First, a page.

What Black Women’s Histories Can Teach Us about Pandemics

Post date:



Black Feminist in Public is a new series of conversations between creative black women and Janell Hobson, a Ms. scholar whose work focuses on the intersections of history, popular culture and representations of women of African descent.

What Black Women’s Histories Can Teach Us about Pandemics
The creative genius of black women, like Voodoo priestess Marie Laveau (left) and Underground Railroad conductor Harriet Tubman (center), paved the way for modern black women, like Dr. Kizzmekia Corbett—the lead scientist in the National Institute of Allergy and Infectious Diseases.

Given this historic moment of global pandemic, I am inclined to reflect on the importance of history.

Already, this history is gendered, raced and classed. The privileged comfort and status of Global North nations moved slowly to combat the spread of the coronavirus that caused the respiratory illness called COVID-19 since it originated from China….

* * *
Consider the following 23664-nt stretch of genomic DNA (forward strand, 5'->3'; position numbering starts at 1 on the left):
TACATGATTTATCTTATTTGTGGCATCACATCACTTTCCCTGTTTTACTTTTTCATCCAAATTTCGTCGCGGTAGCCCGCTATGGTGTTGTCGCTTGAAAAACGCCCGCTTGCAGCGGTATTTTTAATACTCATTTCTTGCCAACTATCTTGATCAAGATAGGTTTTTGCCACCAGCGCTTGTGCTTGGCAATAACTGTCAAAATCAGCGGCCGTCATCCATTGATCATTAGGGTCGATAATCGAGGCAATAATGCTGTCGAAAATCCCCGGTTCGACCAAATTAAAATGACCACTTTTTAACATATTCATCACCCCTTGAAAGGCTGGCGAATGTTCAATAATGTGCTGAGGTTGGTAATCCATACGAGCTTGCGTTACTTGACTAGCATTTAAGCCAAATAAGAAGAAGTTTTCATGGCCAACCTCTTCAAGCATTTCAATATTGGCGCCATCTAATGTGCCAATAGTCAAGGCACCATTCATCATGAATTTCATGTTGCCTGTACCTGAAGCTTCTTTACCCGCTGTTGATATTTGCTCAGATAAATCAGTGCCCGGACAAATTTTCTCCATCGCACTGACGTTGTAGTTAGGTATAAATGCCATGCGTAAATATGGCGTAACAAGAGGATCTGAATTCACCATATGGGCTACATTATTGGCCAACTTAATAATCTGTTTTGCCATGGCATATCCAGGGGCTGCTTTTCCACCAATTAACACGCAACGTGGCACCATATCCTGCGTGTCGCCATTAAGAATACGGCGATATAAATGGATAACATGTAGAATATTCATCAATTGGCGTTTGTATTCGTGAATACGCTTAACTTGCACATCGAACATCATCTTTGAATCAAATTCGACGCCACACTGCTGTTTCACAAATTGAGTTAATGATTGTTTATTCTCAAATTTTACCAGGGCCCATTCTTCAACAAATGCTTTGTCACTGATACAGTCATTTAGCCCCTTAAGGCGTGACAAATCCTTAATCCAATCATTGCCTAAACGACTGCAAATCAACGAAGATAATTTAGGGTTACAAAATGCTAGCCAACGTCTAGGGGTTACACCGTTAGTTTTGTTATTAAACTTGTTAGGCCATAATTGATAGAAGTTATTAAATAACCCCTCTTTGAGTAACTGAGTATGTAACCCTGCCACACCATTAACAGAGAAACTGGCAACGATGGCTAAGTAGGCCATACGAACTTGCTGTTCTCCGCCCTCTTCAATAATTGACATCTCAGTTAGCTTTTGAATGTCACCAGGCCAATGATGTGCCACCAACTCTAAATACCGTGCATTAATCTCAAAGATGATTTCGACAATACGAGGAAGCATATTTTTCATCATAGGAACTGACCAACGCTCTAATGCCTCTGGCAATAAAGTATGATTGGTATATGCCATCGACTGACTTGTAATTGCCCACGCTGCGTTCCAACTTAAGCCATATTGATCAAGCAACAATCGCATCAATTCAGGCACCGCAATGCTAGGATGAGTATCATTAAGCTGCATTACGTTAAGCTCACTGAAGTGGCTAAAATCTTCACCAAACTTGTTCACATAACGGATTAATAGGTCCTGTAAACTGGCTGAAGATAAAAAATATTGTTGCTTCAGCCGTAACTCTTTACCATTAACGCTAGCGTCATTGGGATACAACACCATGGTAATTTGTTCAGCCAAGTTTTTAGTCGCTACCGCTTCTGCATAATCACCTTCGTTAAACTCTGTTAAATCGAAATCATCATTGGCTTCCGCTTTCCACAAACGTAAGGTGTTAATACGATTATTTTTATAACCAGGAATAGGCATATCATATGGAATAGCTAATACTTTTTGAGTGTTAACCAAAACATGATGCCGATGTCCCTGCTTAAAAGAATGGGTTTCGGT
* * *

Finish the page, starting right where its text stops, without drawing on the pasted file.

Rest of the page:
Continue Reading Source


Please enter your comment!
Please enter your name here




Today in Feminist History: Tennessee’s Ratification Is No Longer Crucial (September 21, 1920)

Today in Feminist History is our daily recap of the major milestones and minor advancements that shaped women’s history in the U.S.—from suffrage...

The Genius Blogger’s Toolkit Review for 2020

  You've probably heard the buzz about The Genius Blogger's Toolkit, but what is it, and can it really help you with your blogging efforts?...

Ruth Bader Ginsburg Created the Playbook for Feminist Barrier-Breaking

Given the outpouring of reflection on the life and legacy of Ruth Bader Ginsburg, it is perhaps something of a vanity to add...